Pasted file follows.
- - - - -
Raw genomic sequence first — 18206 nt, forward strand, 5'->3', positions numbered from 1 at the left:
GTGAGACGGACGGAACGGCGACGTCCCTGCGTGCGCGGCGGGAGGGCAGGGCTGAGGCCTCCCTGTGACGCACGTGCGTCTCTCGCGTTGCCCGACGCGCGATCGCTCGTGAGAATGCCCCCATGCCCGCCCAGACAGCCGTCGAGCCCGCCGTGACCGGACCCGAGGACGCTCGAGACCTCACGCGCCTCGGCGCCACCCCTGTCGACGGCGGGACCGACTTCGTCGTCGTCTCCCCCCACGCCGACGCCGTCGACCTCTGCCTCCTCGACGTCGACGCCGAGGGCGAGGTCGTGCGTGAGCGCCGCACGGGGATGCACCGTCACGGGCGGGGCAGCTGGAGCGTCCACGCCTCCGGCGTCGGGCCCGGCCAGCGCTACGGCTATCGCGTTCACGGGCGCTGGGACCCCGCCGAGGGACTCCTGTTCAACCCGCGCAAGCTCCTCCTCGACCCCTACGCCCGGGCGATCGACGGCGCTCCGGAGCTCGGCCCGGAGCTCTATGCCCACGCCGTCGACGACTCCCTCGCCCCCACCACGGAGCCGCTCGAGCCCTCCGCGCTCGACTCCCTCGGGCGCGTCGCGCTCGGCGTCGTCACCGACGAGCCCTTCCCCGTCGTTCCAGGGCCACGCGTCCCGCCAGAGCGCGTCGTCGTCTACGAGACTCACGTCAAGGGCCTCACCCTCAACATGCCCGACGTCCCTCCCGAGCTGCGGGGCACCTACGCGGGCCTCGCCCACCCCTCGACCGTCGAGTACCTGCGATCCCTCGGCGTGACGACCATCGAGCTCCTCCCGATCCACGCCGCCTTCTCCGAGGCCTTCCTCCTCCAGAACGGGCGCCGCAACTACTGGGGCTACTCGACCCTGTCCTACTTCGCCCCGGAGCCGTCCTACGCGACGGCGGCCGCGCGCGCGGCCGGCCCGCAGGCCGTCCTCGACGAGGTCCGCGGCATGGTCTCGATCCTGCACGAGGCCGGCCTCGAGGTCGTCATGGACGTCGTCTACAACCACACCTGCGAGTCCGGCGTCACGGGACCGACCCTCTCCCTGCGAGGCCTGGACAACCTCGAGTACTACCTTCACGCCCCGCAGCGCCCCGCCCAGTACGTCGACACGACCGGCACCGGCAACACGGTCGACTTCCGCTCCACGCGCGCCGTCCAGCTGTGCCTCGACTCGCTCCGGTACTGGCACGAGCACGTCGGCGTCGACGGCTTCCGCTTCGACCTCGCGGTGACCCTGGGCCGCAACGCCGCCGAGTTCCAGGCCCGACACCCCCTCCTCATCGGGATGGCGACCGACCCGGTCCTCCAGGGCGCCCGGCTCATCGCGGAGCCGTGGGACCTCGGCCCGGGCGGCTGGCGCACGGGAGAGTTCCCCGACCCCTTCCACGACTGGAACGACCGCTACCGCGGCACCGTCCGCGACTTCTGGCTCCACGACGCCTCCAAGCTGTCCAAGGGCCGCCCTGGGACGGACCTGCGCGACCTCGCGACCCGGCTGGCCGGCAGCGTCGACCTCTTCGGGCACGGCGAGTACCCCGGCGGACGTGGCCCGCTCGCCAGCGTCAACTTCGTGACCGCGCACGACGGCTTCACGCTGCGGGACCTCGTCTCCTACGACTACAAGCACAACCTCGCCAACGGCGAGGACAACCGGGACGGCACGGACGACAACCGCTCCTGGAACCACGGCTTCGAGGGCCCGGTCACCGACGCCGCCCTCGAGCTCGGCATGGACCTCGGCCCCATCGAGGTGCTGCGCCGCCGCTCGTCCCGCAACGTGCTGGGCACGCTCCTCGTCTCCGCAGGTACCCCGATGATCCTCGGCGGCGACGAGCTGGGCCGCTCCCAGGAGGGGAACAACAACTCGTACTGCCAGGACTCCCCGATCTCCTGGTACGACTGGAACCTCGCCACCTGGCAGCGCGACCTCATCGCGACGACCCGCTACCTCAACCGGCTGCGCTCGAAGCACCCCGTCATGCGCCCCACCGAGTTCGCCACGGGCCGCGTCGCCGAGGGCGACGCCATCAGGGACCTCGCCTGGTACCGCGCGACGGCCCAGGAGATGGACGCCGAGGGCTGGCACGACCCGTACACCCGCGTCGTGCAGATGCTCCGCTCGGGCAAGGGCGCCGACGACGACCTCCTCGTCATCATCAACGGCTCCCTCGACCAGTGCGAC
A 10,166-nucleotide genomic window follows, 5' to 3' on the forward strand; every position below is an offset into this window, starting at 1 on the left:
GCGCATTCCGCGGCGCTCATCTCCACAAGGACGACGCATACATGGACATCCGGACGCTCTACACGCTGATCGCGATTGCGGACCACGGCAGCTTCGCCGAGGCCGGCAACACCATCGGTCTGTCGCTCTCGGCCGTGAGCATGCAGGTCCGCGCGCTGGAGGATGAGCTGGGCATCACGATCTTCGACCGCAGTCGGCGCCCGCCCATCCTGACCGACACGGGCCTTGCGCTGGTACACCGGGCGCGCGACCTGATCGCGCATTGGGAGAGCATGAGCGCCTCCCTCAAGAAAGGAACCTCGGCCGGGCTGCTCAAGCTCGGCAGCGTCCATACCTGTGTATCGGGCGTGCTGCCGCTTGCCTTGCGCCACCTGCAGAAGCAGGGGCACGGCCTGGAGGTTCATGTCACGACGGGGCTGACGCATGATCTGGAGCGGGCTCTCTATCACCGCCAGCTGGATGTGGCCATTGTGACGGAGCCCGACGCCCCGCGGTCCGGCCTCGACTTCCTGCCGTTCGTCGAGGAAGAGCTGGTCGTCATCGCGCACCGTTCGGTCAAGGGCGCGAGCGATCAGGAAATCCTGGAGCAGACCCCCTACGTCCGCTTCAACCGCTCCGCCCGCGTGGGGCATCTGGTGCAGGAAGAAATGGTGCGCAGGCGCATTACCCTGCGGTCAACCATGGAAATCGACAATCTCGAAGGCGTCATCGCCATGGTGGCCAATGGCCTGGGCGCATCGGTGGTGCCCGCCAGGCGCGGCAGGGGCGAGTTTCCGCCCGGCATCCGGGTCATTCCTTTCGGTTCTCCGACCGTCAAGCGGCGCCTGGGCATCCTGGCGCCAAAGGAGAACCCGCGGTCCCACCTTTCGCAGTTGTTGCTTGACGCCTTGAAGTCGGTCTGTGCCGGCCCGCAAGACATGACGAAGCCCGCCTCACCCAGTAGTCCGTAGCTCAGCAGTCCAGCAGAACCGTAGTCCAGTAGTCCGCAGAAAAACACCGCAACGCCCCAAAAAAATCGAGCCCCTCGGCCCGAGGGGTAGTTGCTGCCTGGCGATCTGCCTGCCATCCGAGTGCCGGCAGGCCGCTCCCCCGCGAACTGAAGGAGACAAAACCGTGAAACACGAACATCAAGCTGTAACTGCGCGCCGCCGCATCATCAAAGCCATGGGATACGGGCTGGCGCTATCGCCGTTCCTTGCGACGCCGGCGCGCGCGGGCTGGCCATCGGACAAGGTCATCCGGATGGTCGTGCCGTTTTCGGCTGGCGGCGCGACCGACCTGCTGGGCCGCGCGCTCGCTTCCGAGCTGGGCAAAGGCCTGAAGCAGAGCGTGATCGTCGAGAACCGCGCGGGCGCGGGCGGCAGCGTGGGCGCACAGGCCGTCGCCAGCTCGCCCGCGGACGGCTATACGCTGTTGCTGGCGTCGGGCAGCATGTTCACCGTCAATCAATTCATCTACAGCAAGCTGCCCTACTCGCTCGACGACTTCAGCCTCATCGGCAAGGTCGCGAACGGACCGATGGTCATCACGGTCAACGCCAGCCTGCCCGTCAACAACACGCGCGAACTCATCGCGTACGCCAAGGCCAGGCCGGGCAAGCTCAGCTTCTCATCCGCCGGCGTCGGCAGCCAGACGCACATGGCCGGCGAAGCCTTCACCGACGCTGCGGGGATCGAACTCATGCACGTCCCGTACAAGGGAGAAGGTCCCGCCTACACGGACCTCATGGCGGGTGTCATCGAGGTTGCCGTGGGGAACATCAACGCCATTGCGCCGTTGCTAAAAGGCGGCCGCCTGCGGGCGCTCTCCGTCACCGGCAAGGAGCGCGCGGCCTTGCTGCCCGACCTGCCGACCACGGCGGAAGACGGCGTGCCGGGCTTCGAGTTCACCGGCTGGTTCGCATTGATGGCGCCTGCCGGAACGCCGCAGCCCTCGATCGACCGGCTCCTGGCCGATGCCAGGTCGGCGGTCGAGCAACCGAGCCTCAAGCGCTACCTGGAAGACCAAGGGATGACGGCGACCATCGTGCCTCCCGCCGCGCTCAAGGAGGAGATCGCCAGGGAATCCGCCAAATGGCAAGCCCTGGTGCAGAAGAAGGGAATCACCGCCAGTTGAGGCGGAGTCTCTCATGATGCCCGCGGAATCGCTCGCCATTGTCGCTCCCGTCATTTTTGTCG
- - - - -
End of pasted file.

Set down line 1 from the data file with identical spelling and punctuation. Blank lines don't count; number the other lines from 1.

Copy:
Raw genomic sequence first — 18206 nt, forward strand, 5'->3', positions numbered from 1 at the left: